A 2013 white paper released on Tuesday revealed that less than 20 percent of young fathers, those in their 30s, consume 60 hours for work every week. With such practice, it is hardly possible for any father to see his child grow and develop during the formative years, or even in the years that will follow.
Following the 8-hour-day movement from the Industrial Revolution, it is expected that only 40 hours will be consumed for work in a week. Japan’s Ministry of Health, Labour and Welfare also noted in the Labour Standards that statutory working hours would be “8-hours a day, 40-hours per week”, but may be 44-hours per week “for workplaces subjected to special measures.” But based on the report, the employed fathers who were into the 60-hour a week practice in 2012 were mostly in their 30s (18.2%), followed by those in their 40s (17.5%). Employed fathers in their 40s came last with only 12.9 percent.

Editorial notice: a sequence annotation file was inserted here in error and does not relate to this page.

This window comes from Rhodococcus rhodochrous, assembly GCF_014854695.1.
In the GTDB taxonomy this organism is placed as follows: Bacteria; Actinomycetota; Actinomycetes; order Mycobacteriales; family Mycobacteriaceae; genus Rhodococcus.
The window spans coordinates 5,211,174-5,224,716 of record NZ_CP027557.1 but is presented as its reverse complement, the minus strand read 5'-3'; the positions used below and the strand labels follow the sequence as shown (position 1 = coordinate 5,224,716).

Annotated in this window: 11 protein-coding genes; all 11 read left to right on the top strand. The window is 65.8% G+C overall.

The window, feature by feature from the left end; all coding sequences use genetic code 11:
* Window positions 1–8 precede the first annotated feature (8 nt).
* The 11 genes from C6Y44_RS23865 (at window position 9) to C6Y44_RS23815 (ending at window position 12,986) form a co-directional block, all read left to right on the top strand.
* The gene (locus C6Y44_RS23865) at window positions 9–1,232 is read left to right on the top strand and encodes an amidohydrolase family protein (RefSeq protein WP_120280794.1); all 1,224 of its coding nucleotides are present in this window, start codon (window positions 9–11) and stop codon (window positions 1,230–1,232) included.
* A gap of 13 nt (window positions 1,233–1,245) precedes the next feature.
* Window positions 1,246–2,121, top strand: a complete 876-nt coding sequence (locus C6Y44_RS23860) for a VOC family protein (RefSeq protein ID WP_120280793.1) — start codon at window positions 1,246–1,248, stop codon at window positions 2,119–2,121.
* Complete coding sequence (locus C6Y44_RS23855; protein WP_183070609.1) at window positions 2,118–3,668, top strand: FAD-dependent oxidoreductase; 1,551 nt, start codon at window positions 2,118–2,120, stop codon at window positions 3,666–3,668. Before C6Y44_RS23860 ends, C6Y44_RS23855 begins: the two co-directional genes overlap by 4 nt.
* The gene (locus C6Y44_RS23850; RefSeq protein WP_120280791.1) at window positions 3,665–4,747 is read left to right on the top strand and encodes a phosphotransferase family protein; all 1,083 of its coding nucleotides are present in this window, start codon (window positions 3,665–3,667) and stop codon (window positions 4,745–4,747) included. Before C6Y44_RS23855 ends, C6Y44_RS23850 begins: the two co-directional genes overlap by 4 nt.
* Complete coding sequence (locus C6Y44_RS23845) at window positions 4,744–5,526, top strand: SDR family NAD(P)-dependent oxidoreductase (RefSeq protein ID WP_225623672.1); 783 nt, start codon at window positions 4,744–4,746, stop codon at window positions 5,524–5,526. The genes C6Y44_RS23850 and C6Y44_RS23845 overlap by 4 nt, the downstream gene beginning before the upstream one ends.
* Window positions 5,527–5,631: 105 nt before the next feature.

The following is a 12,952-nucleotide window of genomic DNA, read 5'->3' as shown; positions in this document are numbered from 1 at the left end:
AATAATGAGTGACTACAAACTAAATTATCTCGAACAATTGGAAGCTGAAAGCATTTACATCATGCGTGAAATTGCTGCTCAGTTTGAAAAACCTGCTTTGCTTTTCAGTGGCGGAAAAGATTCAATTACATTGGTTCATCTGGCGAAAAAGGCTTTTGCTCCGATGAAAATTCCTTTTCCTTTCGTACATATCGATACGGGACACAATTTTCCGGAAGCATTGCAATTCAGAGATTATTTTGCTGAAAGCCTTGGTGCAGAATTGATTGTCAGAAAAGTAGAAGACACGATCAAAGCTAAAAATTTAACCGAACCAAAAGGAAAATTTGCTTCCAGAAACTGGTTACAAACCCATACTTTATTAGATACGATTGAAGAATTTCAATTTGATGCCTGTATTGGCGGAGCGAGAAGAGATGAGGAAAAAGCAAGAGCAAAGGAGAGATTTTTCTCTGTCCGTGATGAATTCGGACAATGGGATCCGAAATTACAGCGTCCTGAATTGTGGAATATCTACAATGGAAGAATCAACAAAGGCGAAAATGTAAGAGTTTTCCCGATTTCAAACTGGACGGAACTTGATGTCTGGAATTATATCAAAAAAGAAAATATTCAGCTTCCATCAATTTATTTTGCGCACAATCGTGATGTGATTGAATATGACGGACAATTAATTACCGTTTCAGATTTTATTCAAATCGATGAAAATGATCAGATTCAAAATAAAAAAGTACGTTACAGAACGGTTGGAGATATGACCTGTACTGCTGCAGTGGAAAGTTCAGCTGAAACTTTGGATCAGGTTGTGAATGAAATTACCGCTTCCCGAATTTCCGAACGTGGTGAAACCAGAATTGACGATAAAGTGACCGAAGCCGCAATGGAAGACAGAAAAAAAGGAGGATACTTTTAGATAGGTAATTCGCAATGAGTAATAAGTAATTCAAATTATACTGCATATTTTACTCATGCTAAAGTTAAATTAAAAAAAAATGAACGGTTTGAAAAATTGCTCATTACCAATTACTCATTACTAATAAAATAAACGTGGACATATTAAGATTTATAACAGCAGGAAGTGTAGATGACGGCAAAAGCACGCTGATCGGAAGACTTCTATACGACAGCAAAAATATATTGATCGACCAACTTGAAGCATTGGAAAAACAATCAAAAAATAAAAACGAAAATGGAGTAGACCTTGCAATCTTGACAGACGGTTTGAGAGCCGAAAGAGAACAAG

With such practice, it is not only a violation to men’s rest and recreation rights. Children of these young fathers only get an hour a day of father-child time. The report is encouraging male employees to utilize their paternal leave. Based on a survey made by the Labour Ministry for fiscal 2011, only 2.63 percent of employed fathers use their fraternal leave. As for women, 87.8 percent have filed for their maternal leave.
The Labour Ministry has also set a limit for overtime, allowing as much 15 hours per week. The 20-hour overtime revealed by the government report is not just a 5-hour excess, it can also be seen as putting a toll on an employee, physically and emotionally. In 2012, a man in his late 40 suffered depression and died of karoshi, or death from overworking.
[via Japan Times]